October 15, 2019 The Magpie Salute – High Water II (Album Review)
Formed back in 2016 after an impromptu jam up in Woodstock, New York, The Magpie Salute has been turning on crowds for the last 3 years with their infectious brand of Southern Rock-n-Roll. Led by Guitarist/Singer-Songwriter Rich Robinson, it certainly helps to have top class musicians such as his former Black Crowes bandmates Marc Ford (guitar) and Sven Pipien (bass), along with Vocalist John Hogg, Drummer Joe Magistro, and Keyboardist Matt Slocum rounding out the lineup. Embodying what Rock-n-Roll always has been and should be about – great vocals, riffs, bass lines and thunderous drums – with their classic yet new sound, The Magpie Salute return with their latest album, High Water II.
Set for release on Friday, October 18th via Eagle Rock Entertainment, High Water II was actually recorded simultaneously with 2018’s High Water I which served as a follow-up to their 2017 debut live album, The Magpie Salute. Consistently busy over the 3 years, their latest effort, produced by Robinson himself, comes at you with 12 new tracks. Starting off with “Sooner or Later,” it is complete with loud pulsating drums, a great riff, and superb harmonies that is bound to get any live crowd going right off the bat.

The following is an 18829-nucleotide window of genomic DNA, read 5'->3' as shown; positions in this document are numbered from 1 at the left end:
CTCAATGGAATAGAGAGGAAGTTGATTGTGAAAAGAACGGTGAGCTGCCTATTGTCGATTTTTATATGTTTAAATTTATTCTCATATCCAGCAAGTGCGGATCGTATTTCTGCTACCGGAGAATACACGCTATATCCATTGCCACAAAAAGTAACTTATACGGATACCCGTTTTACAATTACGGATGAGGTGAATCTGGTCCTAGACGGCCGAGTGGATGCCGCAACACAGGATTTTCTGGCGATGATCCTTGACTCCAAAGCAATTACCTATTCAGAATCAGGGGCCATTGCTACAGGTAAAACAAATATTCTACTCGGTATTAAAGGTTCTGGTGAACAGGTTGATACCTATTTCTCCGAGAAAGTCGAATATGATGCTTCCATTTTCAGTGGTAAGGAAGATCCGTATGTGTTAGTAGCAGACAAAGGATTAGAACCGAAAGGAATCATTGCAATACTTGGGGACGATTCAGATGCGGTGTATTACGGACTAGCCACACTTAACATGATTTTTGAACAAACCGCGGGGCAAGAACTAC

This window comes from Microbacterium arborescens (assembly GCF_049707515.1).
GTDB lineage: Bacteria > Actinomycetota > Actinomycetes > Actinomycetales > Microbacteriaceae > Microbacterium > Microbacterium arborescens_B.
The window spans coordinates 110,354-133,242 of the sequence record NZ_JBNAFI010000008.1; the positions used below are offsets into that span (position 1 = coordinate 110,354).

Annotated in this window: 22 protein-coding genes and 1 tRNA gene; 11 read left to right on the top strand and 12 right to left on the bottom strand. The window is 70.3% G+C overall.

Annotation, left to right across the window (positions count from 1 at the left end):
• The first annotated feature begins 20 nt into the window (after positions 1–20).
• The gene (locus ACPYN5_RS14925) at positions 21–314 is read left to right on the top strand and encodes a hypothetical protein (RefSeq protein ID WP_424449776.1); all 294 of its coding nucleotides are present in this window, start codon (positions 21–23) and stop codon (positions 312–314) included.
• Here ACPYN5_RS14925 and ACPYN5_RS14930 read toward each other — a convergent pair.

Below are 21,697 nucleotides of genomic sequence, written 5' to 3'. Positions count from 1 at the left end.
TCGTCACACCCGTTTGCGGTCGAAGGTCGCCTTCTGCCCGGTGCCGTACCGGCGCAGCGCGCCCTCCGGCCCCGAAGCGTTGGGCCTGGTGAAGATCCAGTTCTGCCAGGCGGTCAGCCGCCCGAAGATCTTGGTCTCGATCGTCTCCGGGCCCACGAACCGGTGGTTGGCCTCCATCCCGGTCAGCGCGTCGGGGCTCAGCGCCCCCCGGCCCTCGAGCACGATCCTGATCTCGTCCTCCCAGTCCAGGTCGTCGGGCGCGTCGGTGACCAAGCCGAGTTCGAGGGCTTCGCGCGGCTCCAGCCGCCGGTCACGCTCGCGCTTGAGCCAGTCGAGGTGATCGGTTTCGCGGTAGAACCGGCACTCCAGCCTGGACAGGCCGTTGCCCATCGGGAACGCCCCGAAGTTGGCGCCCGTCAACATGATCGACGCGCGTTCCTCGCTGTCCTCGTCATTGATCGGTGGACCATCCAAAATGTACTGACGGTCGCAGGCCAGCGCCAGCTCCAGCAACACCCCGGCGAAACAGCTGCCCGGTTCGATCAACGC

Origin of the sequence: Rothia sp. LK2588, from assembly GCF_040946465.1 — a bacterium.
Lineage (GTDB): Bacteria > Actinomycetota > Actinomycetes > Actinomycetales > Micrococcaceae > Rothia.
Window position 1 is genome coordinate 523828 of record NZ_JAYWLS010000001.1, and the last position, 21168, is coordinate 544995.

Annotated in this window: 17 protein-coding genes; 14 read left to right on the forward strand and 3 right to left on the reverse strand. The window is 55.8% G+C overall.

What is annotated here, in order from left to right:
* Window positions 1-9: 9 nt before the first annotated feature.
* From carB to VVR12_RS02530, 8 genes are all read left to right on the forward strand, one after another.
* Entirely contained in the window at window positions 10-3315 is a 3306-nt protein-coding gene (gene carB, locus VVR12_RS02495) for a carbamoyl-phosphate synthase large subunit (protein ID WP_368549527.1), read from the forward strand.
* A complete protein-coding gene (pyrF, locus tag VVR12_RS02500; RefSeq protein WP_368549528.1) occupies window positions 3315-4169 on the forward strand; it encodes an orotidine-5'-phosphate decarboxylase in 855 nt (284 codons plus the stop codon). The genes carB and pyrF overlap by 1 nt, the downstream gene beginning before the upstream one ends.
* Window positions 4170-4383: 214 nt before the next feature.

Moving forward, “Leave it all Behind” hark back to a ’70s Classic Rock sound with its great vocals, melancholy lyrics, and guitar riffs that some might even say are heavily influenced by Led Zeppelin. Furthermore, the album’s lead single “You and I” offers some Country Blues influenced riffs that make for a great Southern Rock love song with crunchy guitars and straight-forward lyrics matched with a nice deep end bass line.
Later on down the line, “Lost Boy” is a wonderful piece co-written by Robinson and Ford that also features Ford on lead vocals. A delightful surprise, it is very reminiscent of Ford’s solo work with catchy guitar chords, melodies and deep introspective lyrics, making for a great introspective driving tune. Thereafter, “Turn it Around” has Rich Robinson written all over it with its wailing guitars and distinct wah-wah sound he has become known for. That matched with intense drums, great solos, awesome lyrics and vocals, it is yet another bold moment on the album. Which leads us to the finale of “Where is this Place,” a song laden with dirty guitar, swampy drum and bass groove that is simple Southern Rock at its best.
Overall, Southern Rock fans will certainly not be disappointed with The Magpie Salutes’ second serving of music. Additionally, The Black Crowes fans will not be let down just as much as Southern Rock fans and straight-ahead Rock fans all the same. If you are just learning about The Magpie Salutes, it is time you jump abroad the train! A solid album from start to finish with no filler, no nonsense, but just some fine Rock-n-Roll, Cryptic Rock gives High Water II 4 out of 5 stars.
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